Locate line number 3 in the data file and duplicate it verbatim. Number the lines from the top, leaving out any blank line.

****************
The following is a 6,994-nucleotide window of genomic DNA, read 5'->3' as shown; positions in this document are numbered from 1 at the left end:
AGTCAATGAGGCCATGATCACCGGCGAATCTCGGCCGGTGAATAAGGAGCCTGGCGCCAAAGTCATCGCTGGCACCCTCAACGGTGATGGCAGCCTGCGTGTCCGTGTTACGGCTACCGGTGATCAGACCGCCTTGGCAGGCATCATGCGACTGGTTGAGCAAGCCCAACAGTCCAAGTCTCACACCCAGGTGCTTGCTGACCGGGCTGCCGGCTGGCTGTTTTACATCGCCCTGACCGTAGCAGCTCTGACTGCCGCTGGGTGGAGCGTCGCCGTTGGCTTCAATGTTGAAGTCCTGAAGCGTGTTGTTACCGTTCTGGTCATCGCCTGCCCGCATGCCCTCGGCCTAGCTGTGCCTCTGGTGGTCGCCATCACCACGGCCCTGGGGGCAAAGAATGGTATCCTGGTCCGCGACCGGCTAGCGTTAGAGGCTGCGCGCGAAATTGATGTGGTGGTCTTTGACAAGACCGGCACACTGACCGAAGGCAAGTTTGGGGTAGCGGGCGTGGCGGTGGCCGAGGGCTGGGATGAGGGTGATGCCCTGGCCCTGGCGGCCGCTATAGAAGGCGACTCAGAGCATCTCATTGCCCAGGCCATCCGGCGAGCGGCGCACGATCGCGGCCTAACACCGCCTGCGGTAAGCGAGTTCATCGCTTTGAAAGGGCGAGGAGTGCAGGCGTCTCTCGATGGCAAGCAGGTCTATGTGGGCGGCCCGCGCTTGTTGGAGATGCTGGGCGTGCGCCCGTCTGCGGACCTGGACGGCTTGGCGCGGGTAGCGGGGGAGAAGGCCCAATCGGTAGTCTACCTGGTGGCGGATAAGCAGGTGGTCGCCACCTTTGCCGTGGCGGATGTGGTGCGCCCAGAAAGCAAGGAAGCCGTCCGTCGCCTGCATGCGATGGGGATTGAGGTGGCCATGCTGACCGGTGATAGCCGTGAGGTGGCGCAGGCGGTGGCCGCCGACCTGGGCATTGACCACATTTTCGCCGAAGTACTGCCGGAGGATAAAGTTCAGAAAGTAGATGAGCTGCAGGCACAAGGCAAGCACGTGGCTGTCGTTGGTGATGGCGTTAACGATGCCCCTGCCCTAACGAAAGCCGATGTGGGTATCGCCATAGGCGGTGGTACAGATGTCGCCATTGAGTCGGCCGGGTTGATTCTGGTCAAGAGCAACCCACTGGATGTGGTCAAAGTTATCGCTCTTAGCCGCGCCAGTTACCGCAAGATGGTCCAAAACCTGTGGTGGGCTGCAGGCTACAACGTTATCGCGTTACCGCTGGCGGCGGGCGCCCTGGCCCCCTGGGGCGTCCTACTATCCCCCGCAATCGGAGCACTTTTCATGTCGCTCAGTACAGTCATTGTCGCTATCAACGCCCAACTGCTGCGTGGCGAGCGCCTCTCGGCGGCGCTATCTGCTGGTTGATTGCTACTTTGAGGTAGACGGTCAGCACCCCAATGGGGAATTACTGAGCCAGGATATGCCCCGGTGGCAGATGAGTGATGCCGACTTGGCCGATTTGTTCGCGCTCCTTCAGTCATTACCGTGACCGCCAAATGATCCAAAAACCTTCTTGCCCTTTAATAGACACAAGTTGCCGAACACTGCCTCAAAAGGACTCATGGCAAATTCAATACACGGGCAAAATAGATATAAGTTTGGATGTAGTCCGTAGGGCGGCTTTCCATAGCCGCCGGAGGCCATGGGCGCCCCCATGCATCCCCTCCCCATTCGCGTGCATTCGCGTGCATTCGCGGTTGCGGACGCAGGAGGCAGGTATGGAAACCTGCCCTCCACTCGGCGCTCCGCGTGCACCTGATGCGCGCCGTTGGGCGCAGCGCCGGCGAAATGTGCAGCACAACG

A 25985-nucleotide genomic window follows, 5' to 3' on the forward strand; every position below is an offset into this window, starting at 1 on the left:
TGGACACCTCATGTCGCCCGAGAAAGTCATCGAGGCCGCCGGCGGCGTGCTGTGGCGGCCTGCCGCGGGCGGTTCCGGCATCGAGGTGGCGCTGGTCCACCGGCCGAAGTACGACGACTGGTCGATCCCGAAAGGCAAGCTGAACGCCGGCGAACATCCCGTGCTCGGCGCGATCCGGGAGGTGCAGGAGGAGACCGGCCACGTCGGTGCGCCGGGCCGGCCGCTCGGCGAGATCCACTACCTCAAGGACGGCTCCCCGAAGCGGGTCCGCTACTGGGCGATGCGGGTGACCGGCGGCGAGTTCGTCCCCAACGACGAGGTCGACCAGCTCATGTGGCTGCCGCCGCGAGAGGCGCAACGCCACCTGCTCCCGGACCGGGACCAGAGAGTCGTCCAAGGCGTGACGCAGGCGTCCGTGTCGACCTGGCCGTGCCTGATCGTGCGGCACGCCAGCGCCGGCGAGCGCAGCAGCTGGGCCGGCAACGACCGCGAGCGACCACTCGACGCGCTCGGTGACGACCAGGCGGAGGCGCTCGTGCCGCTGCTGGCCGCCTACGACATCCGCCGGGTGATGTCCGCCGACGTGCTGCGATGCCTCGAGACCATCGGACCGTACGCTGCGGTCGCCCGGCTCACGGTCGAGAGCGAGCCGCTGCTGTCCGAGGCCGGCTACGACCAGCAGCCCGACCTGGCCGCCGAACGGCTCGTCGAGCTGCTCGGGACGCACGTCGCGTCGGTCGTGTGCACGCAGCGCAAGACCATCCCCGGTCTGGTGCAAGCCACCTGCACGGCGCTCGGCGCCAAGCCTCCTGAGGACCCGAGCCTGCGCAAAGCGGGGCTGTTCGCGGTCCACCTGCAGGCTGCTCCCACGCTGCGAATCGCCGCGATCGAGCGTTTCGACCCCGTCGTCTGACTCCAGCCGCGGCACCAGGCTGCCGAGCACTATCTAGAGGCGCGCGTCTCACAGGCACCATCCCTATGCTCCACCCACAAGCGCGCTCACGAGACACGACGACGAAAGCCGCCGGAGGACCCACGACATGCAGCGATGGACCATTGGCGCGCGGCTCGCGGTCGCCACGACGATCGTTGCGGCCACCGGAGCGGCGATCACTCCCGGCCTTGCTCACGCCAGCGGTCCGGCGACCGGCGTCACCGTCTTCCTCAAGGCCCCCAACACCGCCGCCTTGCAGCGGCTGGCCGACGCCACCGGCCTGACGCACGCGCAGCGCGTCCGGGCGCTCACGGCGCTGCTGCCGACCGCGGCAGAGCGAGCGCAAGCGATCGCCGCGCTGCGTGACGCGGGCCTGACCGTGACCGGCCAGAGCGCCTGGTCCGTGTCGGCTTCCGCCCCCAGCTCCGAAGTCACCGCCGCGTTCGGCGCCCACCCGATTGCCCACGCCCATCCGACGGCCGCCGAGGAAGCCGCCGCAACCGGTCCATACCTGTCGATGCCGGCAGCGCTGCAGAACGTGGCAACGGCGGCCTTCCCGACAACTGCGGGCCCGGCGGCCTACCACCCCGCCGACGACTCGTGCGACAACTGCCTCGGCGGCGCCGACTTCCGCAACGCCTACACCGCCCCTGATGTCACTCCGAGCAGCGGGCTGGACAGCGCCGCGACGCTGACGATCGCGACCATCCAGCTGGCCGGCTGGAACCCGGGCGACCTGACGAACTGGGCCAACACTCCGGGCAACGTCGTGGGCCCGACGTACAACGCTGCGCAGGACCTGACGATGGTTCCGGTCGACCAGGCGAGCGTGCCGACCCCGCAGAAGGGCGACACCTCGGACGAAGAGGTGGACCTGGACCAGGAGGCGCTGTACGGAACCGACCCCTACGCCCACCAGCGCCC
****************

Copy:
A 25985-nucleotide genomic window follows, 5' to 3' on the forward strand; every position below is an offset into this window, starting at 1 on the left: